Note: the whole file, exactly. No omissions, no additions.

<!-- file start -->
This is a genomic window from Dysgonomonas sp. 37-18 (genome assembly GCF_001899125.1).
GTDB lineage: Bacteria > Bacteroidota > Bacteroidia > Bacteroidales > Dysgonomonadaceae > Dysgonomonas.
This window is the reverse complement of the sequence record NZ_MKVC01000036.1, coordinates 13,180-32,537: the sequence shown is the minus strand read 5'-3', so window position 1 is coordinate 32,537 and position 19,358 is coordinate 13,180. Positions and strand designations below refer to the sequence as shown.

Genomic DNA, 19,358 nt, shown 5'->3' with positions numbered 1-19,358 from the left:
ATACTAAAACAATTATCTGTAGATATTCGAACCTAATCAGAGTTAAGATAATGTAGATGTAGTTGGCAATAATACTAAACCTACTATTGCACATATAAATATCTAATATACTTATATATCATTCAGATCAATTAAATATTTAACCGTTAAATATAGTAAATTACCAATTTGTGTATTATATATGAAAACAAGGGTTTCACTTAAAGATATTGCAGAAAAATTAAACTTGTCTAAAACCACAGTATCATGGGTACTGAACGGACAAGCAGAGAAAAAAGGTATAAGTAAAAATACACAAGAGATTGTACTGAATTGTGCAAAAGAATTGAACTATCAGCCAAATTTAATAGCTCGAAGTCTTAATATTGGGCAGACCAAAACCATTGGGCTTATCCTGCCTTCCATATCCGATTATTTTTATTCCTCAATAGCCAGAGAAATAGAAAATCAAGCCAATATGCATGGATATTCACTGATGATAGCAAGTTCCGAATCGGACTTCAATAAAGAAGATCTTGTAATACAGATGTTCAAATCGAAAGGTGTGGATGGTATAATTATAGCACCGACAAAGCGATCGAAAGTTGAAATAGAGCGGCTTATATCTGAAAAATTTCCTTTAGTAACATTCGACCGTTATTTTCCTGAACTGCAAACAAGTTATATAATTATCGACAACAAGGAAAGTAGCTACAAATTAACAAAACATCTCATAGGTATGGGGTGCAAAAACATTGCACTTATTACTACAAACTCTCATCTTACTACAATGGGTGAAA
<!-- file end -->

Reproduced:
This is a genomic window from Dysgonomonas sp. 37-18 (genome assembly GCF_001899125.1).
GTDB lineage: Bacteria > Bacteroidota > Bacteroidia > Bacteroidales > Dysgonomonadaceae > Dysgonomonas.
This window is the reverse complement of the sequence record NZ_MKVC01000036.1, coordinates 13,180-32,537: the sequence shown is the minus strand read 5'-3', so window position 1 is coordinate 32,537 and position 19,358 is coordinate 13,180. Positions and strand designations below refer to the sequence as shown.

Genomic DNA, 19,358 nt, shown 5'->3' with positions numbered 1-19,358 from the left:
ATACTAAAACAATTATCTGTAGATATTCGAACCTAATCAGAGTTAAGATAATGTAGATGTAGTTGGCAATAATACTAAACCTACTATTGCACATATAAATATCTAATATACTTATATATCATTCAGATCAATTAAATATTTAACCGTTAAATATAGTAAATTACCAATTTGTGTATTATATATGAAAACAAGGGTTTCACTTAAAGATATTGCAGAAAAATTAAACTTGTCTAAAACCACAGTATCATGGGTACTGAACGGACAAGCAGAGAAAAAAGGTATAAGTAAAAATACACAAGAGATTGTACTGAATTGTGCAAAAGAATTGAACTATCAGCCAAATTTAATAGCTCGAAGTCTTAATATTGGGCAGACCAAAACCATTGGGCTTATCCTGCCTTCCATATCCGATTATTTTTATTCCTCAATAGCCAGAGAAATAGAAAATCAAGCCAATATGCATGGATATTCACTGATGATAGCAAGTTCCGAATCGGACTTCAATAAAGAAGATCTTGTAATACAGATGTTCAAATCGAAAGGTGTGGATGGTATAATTATAGCACCGACAAAGCGATCGAAAGTTGAAATAGAGCGGCTTATATCTGAAAAATTTCCTTTAGTAACATTCGACCGTTATTTTCCTGAACTGCAAACAAGTTATATAATTATCGACAACAAGGAAAGTAGCTACAAATTAACAAAACATCTCATAGGTATGGGGTGCAAAAACATTGCACTTATTACTACAAACTCTCATCTTACTACAATGGGTGAAA